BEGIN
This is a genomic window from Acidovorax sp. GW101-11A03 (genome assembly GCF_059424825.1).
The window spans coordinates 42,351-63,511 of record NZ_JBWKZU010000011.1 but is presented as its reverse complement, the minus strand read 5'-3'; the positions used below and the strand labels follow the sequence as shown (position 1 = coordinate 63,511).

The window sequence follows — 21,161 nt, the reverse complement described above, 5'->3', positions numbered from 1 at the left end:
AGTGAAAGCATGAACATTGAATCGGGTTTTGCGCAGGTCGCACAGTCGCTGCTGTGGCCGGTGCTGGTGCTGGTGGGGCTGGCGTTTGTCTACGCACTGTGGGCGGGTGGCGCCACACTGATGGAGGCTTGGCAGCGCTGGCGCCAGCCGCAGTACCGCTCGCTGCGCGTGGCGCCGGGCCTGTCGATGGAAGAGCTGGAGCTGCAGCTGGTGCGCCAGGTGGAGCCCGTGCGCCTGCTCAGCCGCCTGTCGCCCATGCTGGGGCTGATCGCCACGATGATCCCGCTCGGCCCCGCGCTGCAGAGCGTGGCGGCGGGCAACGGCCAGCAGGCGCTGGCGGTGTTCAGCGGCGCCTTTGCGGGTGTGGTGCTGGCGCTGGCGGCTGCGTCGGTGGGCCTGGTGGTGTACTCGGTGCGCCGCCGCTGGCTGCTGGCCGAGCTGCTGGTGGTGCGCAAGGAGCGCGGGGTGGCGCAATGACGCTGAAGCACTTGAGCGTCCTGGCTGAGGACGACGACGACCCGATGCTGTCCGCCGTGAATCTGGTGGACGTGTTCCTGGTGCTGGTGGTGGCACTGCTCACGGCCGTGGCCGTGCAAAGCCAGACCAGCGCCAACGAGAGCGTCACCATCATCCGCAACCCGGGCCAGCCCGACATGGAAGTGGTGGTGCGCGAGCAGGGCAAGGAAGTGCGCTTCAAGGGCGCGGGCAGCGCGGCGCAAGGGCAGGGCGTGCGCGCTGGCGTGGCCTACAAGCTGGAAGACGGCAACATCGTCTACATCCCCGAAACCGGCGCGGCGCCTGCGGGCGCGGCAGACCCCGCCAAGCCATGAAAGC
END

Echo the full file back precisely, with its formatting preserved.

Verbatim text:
This is a genomic window from Acidovorax sp. GW101-11A03 (genome assembly GCF_059424825.1).
The window spans coordinates 42,351-63,511 of record NZ_JBWKZU010000011.1 but is presented as its reverse complement, the minus strand read 5'-3'; the positions used below and the strand labels follow the sequence as shown (position 1 = coordinate 63,511).

The window sequence follows — 21,161 nt, the reverse complement described above, 5'->3', positions numbered from 1 at the left end:
AGTGAAAGCATGAACATTGAATCGGGTTTTGCGCAGGTCGCACAGTCGCTGCTGTGGCCGGTGCTGGTGCTGGTGGGGCTGGCGTTTGTCTACGCACTGTGGGCGGGTGGCGCCACACTGATGGAGGCTTGGCAGCGCTGGCGCCAGCCGCAGTACCGCTCGCTGCGCGTGGCGCCGGGCCTGTCGATGGAAGAGCTGGAGCTGCAGCTGGTGCGCCAGGTGGAGCCCGTGCGCCTGCTCAGCCGCCTGTCGCCCATGCTGGGGCTGATCGCCACGATGATCCCGCTCGGCCCCGCGCTGCAGAGCGTGGCGGCGGGCAACGGCCAGCAGGCGCTGGCGGTGTTCAGCGGCGCCTTTGCGGGTGTGGTGCTGGCGCTGGCGGCTGCGTCGGTGGGCCTGGTGGTGTACTCGGTGCGCCGCCGCTGGCTGCTGGCCGAGCTGCTGGTGGTGCGCAAGGAGCGCGGGGTGGCGCAATGACGCTGAAGCACTTGAGCGTCCTGGCTGAGGACGACGACGACCCGATGCTGTCCGCCGTGAATCTGGTGGACGTGTTCCTGGTGCTGGTGGTGGCACTGCTCACGGCCGTGGCCGTGCAAAGCCAGACCAGCGCCAACGAGAGCGTCACCATCATCCGCAACCCGGGCCAGCCCGACATGGAAGTGGTGGTGCGCGAGCAGGGCAAGGAAGTGCGCTTCAAGGGCGCGGGCAGCGCGGCGCAAGGGCAGGGCGTGCGCGCTGGCGTGGCCTACAAGCTGGAAGACGGCAACATCGTCTACATCCCCGAAACCGGCGCGGCGCCTGCGGGCGCGGCAGACCCCGCCAAGCCATGAAAGC